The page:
It seems women over age 50 are not the only ones going through the bodily/emotional changes labeled as menopause; men are experiencing some hormonal drama as well.  Male menopause or manopause is an umbrella term to describe age-related physical/emotional alterations that affect men over age 50.

What is manopause?

Since men do not experience a well-defined period referred to as menopause, some physicians refer to this stage as androgen (testosterone) decline or low testosterone in men who are getting older. In addition to a drop in testosterone, some men might also experience the following symptoms:

  • low energy
  • weakness
  • depression
  • sexual issues like erectile dysfunction
  • sleep problems
  • loss of muscle mass and strength
  • increased fat accumulation around the middle
  • reduced body hair
  • difficulty remembering things

Some medical professionals are still on the fence about labeling older men and the symptoms they’re experiencing with the term “manopause.”

When testosterone levels drop in men, it occurs at a slower pace.  The hormonal changes might take place as early as ages 45 to 50 and become more apparent after age 70 in some men.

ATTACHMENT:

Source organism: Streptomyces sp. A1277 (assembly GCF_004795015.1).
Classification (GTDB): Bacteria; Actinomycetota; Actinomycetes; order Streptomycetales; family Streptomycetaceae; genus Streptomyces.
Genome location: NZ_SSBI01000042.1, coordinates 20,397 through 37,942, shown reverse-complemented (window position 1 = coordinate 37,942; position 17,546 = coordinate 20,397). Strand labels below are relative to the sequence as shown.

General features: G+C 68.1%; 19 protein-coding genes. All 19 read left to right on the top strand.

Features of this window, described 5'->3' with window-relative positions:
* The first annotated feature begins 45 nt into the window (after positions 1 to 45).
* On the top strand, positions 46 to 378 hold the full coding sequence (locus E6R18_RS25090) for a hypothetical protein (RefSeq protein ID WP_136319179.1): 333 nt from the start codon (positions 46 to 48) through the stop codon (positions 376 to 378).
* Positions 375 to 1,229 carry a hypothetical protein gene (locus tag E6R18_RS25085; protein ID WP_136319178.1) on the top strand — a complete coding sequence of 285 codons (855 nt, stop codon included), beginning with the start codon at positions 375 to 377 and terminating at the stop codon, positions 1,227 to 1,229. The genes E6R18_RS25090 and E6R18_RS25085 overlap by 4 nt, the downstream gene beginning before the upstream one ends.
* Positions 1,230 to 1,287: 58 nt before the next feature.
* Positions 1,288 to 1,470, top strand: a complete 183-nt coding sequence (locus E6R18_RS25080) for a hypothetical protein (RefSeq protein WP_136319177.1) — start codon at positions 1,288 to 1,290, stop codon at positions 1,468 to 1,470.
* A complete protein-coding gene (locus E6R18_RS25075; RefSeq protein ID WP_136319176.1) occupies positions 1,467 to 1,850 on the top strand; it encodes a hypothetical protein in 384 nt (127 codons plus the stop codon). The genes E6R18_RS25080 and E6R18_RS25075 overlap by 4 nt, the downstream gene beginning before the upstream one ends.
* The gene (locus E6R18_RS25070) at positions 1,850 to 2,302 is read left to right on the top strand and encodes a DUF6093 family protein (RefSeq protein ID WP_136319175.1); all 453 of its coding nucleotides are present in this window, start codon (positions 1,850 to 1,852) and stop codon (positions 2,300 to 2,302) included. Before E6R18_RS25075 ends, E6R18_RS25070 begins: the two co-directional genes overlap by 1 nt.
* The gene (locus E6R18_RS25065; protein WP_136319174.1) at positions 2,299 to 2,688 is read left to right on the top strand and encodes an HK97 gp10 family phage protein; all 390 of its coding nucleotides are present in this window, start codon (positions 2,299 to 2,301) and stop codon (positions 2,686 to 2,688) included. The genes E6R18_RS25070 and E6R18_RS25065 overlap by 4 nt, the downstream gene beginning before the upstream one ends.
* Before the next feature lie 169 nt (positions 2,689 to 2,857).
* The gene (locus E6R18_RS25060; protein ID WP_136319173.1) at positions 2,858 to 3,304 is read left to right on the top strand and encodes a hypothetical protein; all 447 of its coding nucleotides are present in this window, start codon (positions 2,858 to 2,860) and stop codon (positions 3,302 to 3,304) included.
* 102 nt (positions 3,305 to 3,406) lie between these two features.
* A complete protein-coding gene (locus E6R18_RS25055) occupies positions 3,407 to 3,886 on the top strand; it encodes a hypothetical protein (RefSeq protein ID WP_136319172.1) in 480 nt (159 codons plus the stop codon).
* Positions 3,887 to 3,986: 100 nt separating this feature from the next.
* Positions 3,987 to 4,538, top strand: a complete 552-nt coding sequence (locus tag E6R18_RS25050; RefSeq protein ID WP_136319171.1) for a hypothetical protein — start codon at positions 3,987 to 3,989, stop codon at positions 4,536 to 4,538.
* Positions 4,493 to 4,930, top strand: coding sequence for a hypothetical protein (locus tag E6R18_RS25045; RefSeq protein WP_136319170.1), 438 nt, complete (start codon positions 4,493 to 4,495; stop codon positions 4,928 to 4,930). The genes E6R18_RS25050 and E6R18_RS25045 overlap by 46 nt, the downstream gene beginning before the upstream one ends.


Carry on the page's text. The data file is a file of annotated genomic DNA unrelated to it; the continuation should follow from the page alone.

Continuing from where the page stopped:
How is manopause discovered?

A physician will physically examine a patient thoroughly.  Next, the doctor will discuss your symptoms and order the appropriate testing to rule out such illnesses as diabetes for example which can also be the cause of low testosterone. Blood work will also be required especially to measure testosterone levels.

Can Manopause be treated?

If a man’s testosterone levels are less than what they should be, testosterone replacement therapy might be the ticket to help such issues as:

  • A loss of sexual appetite
  • depression
  • tiredness

Quite similar to hormone replacement therapy in women, testosterone replacement therapy in men also comes with some serious risks like possibly upping your risk for prostate cancer.

Before even considering testosterone replacement therapy, do your research!  Read about the therapy’s pluses and minuses, and then have a thorough conversation with your doctor about them.

A medical professional might also make some lifestyle changes recommendations to help with the symptoms you’re experiencing; alterations like:

  • beginning an exercise program
  • maintaining a healthy weight
  • eating a healthy diet